Alcatel-Lucent’s “Carrier Cloud:” Switching to the Right Switch

first_img8 Best WordPress Hosting Solutions on the Market A Web Developer’s New Best Friend is the AI Wai… On Monday, we reported on an interesting development in a field of endeavor that ReadWriteWeb doesn’t usually cover: the expanding capabilities of cloud servers for handling real-time voice traffic at carrier-class levels. A report was released showing surging levels of service quality for carrier-grade cloud server switches from Alcatel-Lucent, as the company revealed a new 40-gigabit-Ethernet (40GbE) OmniSwitch 6900 switching module “pod.”It occurred to us that perhaps this story would be… shall we say, enhanced if we showed you results from the right report. Yes, the one we showed you was a Lippis Enterprises test on Alcatel-Lucent OmniSwitch; and yes, it’s making the rounds and it’s dropping jaws. That part’s fine. But as we were talking with ALU yesterday, we realized it wasn’t the 6900 in that report. So here we have some news on the report we meant to show you in the first place, and you can leave your jaw on the floor where it was with the first report. The difference here is that the OmniSwitch 6900 (unlike the OmniSwitch 10K) is a 1U rack-mount device designed for top-of-rack (ToR) installations; and although it has fewer ports than the 10K, it’s configurable for 40GbE. Top Reasons to Go With Managed WordPress Hosting Related Posts Lippis tested the model X40 in this series, which can be configured for up to 64 10GbE ports, as opposed to the X20 whose maximum is 32. The X40 is said to allow for up to 6 40GbE ports, though an ALU product brochure reveals this configuration to be a “roadmap item.” The firm’s tests generate simulated traffic at different packet sizes, sampling the various latency rates along the way.The firm characterizes the results here as “consistent latency across all packet sizes at full line rate, a comforting result giving the ALU OmniSwitch 6900-X40’s support of converged network/storage infrastructure.” Lippis must have a gift for understatement, because it’s hard not to notice that as the frame rates go up, latency actually declines a bit.And in the congestion tests (which was the category we pointed out on Monday), the 6900 certainly didn’t perform any worse than the perfect score delivered by the 10X: 100% line rates for all frame sizes at levels 2 and 3; and full 100% forwarding rates for all frame sizes, compared to 80% for all frame sizes for the 10X.What does this mean, really? As Lippis analyst Scott Bradner writes, a 40GbE switch provides four times the bandwidth as a 10GbE (obviously), but for less than four times the price. And since data centers are making the switch to newer technologies anyway, especially in order to comply with new standards for power reduction, the 10GbE switches (even the relatively new 10X) could be going out of style.“Could networking become so fast that it will emulate a computer bus so that a data center operates like one giant computer?” asks Bradner. “The answer is no, but the industry is getting closer. Today’s 10GbE switches produce 400 to 700 ns of latency. By 2014, it’s anticipated that 100GbE switching will reduce latency to nearly 100 ns… More generally, latency is fundamental to assuring a user’s excellent experience. With east-west traffic flows making up as much as 80% of data center traffic, low latency requirements are paramount as every trip a packet makes between servers during the processes of responding to an end user’s query adds delay to the response and reduces the user experience or revenue potential.”DISCLOSURE: Alcatel-Lucent is a ReadWriteWeb sponsor. scott fulton Why Tech Companies Need Simpler Terms of Servic… Tags:#cloud#Products last_img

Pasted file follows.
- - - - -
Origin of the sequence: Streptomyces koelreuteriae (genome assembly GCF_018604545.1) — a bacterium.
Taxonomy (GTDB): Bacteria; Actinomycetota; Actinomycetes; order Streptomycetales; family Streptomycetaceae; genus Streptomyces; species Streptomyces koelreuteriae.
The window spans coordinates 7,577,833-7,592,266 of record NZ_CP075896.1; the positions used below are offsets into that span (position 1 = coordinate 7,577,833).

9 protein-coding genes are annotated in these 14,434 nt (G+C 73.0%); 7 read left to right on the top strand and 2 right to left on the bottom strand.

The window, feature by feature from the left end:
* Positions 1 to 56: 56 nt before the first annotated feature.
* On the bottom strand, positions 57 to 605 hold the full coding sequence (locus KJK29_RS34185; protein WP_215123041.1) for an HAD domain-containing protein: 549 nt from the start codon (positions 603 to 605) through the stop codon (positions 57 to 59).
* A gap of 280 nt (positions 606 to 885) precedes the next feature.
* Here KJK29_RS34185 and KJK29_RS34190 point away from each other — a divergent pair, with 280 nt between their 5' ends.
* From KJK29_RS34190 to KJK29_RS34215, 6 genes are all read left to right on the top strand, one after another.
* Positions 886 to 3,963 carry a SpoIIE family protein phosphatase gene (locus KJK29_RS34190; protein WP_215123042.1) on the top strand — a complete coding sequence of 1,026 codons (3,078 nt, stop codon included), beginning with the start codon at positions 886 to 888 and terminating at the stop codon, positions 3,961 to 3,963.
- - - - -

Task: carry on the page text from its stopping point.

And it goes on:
Leave a Reply

Your email address will not be published. Required fields are marked *